CHAIRMAN OF THE BOARD'S 2018 REPORT

Posted: March 7, 2019


The year 2018 saw continuing growth in our programs’ impact, with several triumphs achieved, big and small.


Marine Biodiversity Conservation


We started to witness and observe major breakthroughs in our marine biodiversity conservation program with the return of endangered species like the Napoleon Wrasse, Sea Cow (Dugong) and marine turtles in marine protected area (MPA) conservation sites such as Coron in Palawan and municipalities of Bulalacao, Gloria, Pinamalayan, Pola and San Teodoro in Oriental Mindoro. These are indications that direct site interventions being implemented at the grassroots level, such as proper MPA management and enforcement of fishery laws, are effective.


A major result of our partnership with the Oriental Mindoro provincial government for the 304,215-hectare fisheries management area seasonal closure continues to bear fruit with observed increases in fish population and diversity immediately after the closure period. Huge schools of juveniles that swarm coasts and reef areas as reported by coastal communities is evidence of this.


During the same year we brought to its final stages of legislation two (2) keystone policies that will help sustain conservation efforts in Verde Island Passage. The provincial level policy institutionalizing the Oriental Mindoro Marine Protected Areas and Fishery Law Enforcement Network, and the Batangas City Ordinance on Environmental Users Fee for Isla Verde secures the future of conservation efforts in these areas. Moreover, together with the local government of Puerto Galera, the Provincial Agriculture Office of Oriental Mindoro, and the Protected Area Office of El Nido-Taytay Managed Resource Protected Area, Malampaya Foundation (MFI) likewise helped facilitate the most extensive marine management zoning since the establishment of these two globally-recognized segments of UNESCO’s biosphere reserves.


At the end of the Fiscal Year of 2018, MFI already surpassed by nearly 10-folds its conservation area target of 35,000 hectares by 2020.


Socio-economic programs


Successful community enterprises continue to contribute profits for conservation and balik-tangkilik (return service to community). Moreover, the enterprises are diversifying, expanding and spinning-off ventures on their own. We have re-branded these projects as “Enterprise for Conservation” since they are making a contribution to environment management and protection. With guidance and support from the foundation, business practices of the enterprises are continuously being enhanced and we continue to work with our partner community organizations to improve their respective financial management and reporting.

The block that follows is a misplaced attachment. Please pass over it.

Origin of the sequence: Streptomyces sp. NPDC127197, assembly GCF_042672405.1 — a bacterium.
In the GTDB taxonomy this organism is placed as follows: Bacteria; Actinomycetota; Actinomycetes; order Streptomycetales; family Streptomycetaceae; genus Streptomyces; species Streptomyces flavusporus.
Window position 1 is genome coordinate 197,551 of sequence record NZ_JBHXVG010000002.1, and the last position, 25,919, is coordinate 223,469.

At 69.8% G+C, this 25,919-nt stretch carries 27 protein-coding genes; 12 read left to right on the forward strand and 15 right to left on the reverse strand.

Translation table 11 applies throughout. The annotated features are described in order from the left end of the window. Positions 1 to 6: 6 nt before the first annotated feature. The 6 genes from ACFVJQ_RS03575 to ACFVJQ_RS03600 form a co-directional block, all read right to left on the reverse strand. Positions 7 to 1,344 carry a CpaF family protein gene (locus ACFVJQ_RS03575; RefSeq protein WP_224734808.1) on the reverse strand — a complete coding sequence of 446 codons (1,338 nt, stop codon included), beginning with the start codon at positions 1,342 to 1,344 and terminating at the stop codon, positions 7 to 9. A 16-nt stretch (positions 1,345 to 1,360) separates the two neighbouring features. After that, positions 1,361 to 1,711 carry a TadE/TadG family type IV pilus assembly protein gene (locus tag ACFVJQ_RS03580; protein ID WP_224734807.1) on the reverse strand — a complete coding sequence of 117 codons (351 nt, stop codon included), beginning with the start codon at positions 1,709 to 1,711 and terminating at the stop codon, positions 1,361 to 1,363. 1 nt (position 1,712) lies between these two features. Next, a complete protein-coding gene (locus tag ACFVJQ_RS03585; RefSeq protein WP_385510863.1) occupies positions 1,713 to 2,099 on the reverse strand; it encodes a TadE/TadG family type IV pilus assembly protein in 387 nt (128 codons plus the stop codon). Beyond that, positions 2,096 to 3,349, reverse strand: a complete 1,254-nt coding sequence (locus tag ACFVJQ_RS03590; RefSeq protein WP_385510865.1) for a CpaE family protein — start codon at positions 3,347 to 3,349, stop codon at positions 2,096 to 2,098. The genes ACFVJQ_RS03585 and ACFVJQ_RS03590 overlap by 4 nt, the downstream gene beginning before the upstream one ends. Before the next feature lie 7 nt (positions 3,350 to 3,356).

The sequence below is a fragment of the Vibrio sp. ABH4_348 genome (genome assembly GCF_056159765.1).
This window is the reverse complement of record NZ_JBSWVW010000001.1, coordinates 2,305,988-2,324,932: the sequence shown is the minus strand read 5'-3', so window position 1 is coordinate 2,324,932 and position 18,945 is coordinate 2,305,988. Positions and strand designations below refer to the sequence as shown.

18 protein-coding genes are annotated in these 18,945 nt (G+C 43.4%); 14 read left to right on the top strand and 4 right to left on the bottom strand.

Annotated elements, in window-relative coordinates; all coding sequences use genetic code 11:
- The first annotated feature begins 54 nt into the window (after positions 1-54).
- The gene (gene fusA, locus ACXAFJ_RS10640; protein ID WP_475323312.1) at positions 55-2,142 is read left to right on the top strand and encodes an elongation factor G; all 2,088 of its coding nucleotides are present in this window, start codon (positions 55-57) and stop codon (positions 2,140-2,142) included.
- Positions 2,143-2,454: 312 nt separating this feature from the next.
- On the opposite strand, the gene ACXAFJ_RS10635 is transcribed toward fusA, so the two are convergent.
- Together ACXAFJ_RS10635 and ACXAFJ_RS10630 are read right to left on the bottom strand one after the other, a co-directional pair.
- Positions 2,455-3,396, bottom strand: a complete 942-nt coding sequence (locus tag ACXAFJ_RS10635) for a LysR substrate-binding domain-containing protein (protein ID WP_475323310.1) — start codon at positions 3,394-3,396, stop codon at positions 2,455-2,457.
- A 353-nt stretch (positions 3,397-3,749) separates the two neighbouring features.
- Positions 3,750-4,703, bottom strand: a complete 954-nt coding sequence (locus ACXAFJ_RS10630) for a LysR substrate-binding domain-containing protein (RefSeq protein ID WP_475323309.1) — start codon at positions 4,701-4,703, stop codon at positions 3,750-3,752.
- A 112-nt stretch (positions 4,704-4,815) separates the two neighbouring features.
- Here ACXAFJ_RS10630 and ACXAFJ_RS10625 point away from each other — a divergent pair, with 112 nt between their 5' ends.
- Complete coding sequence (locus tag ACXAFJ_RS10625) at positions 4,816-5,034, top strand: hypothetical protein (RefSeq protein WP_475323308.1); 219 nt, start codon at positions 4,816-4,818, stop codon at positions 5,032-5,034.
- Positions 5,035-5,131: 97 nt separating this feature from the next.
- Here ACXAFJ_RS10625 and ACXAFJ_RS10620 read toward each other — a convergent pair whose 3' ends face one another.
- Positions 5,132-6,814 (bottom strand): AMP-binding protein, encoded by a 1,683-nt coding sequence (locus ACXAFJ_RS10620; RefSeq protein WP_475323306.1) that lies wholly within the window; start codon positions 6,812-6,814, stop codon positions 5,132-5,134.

In helping generate employment and self-employment, we had a record 1,514 vocational scholar graduates under Bridging Employment through Skills Training (BEST) program in 2018, dominated by trainings in scaffolding due to the high demand for the skill. Our community-based skills trainings for Sanayan sa Ikauunlad ng Kaalamang Pangkabuhayan (SIKAP) and Galing at Negosyo Dulot ay Asenso (GANDA) yielded 1,698 trainees from more than 50 barangays.


Other programs


We continue to capacitate communities in disaster response, including bantay dagats and park rangers in coastal communities under Shoreline communities Onwards to Resiliency (SHORE) program. At the same time, as part of environmental youth camps, lectures on first aid, safety and basic life support are integrated in the curriculum to teach youths early about saving lives.


Four schools in Palawan were equipped with Tanglaw Paaralan packages as incentive to conservation-partner communities’ schools, enhancing the learning experience of public-school students as well as teaching methods of its teachers. Likewise, community water systems were upgraded in Linapacan and El Nido to provide better quality water to residents of our conservation partners.


The Malampaya Clinical Laboratory free doctor services has been seeing steady increase in patronage (service count) from surrounding communities, complemented by diagnostic services of the laboratory. On education, 14 of our university scholars graduated in 2018 and are now armed with degrees in marine science, engineering and geology.


In 2019, we will continue to strengthen the backbone of select programs to ensure sustainability beyond our presence. As the social arm of the Malampaya Joint Venture, we remain steadfast in our commitment to partners to deliver the best within our capacity in the years to come.


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